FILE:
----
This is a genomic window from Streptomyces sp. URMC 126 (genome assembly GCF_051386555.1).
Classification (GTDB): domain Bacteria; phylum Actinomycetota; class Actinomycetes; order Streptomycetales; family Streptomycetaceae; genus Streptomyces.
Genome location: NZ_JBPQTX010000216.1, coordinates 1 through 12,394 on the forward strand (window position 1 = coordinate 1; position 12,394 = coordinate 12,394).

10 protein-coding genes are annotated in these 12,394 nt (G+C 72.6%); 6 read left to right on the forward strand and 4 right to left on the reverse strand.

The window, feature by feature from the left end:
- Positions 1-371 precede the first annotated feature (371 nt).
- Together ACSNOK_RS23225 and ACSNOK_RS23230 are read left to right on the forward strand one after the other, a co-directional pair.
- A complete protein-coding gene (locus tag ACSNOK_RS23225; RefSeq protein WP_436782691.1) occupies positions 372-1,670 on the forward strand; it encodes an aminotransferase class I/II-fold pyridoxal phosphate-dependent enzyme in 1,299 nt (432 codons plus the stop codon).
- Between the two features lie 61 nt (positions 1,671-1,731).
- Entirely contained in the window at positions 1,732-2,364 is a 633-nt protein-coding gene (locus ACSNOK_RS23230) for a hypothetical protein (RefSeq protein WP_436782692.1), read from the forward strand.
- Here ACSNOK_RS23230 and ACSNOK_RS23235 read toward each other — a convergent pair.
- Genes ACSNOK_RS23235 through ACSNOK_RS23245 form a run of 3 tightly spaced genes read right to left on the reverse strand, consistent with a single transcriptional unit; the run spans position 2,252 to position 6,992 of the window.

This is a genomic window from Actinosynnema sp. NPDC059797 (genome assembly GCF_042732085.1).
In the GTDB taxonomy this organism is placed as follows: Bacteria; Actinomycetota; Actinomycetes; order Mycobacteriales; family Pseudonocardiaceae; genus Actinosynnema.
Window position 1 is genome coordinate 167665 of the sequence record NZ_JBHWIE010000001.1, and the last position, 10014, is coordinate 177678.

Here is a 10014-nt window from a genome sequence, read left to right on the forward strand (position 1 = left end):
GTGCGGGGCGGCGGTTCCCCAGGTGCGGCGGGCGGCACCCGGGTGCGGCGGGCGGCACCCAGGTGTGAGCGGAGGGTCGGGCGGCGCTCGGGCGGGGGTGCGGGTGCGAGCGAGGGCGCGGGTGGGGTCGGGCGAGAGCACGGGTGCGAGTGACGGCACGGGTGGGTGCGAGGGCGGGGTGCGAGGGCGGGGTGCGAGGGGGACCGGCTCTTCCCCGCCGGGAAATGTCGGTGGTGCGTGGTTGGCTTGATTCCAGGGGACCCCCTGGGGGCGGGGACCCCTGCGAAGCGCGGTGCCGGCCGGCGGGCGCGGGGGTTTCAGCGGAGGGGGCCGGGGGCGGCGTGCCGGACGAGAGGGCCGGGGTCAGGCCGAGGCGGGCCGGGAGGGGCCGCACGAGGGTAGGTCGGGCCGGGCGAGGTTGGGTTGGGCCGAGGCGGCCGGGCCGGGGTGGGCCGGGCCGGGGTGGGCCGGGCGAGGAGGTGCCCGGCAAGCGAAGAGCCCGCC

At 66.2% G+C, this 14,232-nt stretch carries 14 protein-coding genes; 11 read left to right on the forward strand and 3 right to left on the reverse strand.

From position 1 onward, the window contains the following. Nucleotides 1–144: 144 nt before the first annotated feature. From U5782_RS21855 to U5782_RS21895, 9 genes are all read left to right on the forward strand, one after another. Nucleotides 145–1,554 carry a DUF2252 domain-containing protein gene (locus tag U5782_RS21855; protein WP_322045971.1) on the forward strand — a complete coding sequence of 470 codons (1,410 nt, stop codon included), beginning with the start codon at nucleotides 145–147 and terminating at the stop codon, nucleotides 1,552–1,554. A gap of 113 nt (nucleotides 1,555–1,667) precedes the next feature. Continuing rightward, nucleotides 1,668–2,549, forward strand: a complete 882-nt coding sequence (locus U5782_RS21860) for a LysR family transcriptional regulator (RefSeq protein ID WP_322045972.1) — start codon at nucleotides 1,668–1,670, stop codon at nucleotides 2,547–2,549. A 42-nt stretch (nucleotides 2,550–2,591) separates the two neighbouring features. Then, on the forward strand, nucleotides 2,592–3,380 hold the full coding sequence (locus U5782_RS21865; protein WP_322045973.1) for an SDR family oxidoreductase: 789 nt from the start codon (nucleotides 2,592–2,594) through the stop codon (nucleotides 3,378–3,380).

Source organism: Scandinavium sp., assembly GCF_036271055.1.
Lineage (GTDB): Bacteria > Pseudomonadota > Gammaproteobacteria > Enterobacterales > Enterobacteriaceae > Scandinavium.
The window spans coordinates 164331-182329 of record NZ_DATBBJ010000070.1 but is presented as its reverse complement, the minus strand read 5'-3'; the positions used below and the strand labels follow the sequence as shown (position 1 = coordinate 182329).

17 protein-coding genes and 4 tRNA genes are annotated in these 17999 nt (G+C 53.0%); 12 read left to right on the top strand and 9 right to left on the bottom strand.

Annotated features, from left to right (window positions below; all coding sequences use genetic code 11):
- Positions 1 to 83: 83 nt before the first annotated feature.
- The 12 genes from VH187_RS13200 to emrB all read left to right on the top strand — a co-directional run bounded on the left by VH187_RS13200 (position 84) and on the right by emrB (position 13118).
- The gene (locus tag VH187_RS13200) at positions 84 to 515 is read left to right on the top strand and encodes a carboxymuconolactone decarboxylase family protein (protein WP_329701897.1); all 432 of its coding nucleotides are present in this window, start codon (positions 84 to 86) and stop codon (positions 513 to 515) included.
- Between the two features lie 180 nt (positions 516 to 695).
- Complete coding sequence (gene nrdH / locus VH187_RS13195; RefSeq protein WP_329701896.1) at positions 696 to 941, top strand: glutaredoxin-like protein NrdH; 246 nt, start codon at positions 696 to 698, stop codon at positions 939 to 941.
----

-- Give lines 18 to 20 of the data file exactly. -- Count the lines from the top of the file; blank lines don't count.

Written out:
At 66.2% G+C, this 14,232-nt stretch carries 14 protein-coding genes; 11 read left to right on the forward strand and 3 right to left on the reverse strand.

From position 1 onward, the window contains the following. Nucleotides 1–144: 144 nt before the first annotated feature. From U5782_RS21855 to U5782_RS21895, 9 genes are all read left to right on the forward strand, one after another. Nucleotides 145–1,554 carry a DUF2252 domain-containing protein gene (locus tag U5782_RS21855; protein WP_322045971.1) on the forward strand — a complete coding sequence of 470 codons (1,410 nt, stop codon included), beginning with the start codon at nucleotides 145–147 and terminating at the stop codon, nucleotides 1,552–1,554. A gap of 113 nt (nucleotides 1,555–1,667) precedes the next feature. Continuing rightward, nucleotides 1,668–2,549, forward strand: a complete 882-nt coding sequence (locus U5782_RS21860) for a LysR family transcriptional regulator (RefSeq protein ID WP_322045972.1) — start codon at nucleotides 1,668–1,670, stop codon at nucleotides 2,547–2,549. A 42-nt stretch (nucleotides 2,550–2,591) separates the two neighbouring features. Then, on the forward strand, nucleotides 2,592–3,380 hold the full coding sequence (locus U5782_RS21865; protein WP_322045973.1) for an SDR family oxidoreductase: 789 nt from the start codon (nucleotides 2,592–2,594) through the stop codon (nucleotides 3,378–3,380).

Source organism: Scandinavium sp., assembly GCF_036271055.1.